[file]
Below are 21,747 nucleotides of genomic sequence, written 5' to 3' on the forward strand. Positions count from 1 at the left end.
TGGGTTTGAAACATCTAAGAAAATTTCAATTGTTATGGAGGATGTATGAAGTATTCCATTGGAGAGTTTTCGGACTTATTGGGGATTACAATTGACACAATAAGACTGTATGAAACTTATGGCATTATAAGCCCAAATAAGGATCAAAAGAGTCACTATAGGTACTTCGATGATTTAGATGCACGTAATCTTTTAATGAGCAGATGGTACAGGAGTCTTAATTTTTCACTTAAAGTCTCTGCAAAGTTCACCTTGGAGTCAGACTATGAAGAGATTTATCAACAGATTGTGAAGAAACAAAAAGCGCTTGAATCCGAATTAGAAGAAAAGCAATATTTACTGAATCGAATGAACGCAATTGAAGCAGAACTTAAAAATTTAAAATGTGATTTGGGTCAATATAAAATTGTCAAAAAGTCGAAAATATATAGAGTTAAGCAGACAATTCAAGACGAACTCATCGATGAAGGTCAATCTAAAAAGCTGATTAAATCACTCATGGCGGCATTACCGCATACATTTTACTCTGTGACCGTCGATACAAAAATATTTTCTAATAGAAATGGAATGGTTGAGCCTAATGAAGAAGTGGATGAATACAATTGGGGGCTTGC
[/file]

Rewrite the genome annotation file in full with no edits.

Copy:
Below are 21,747 nucleotides of genomic sequence, written 5' to 3' on the forward strand. Positions count from 1 at the left end.
TGGGTTTGAAACATCTAAGAAAATTTCAATTGTTATGGAGGATGTATGAAGTATTCCATTGGAGAGTTTTCGGACTTATTGGGGATTACAATTGACACAATAAGACTGTATGAAACTTATGGCATTATAAGCCCAAATAAGGATCAAAAGAGTCACTATAGGTACTTCGATGATTTAGATGCACGTAATCTTTTAATGAGCAGATGGTACAGGAGTCTTAATTTTTCACTTAAAGTCTCTGCAAAGTTCACCTTGGAGTCAGACTATGAAGAGATTTATCAACAGATTGTGAAGAAACAAAAAGCGCTTGAATCCGAATTAGAAGAAAAGCAATATTTACTGAATCGAATGAACGCAATTGAAGCAGAACTTAAAAATTTAAAATGTGATTTGGGTCAATATAAAATTGTCAAAAAGTCGAAAATATATAGAGTTAAGCAGACAATTCAAGACGAACTCATCGATGAAGGTCAATCTAAAAAGCTGATTAAATCACTCATGGCGGCATTACCGCATACATTTTACTCTGTGACCGTCGATACAAAAATATTTTCTAATAGAAATGGAATGGTTGAGCCTAATGAAGAAGTGGATGAATACAATTGGGGGCTTGC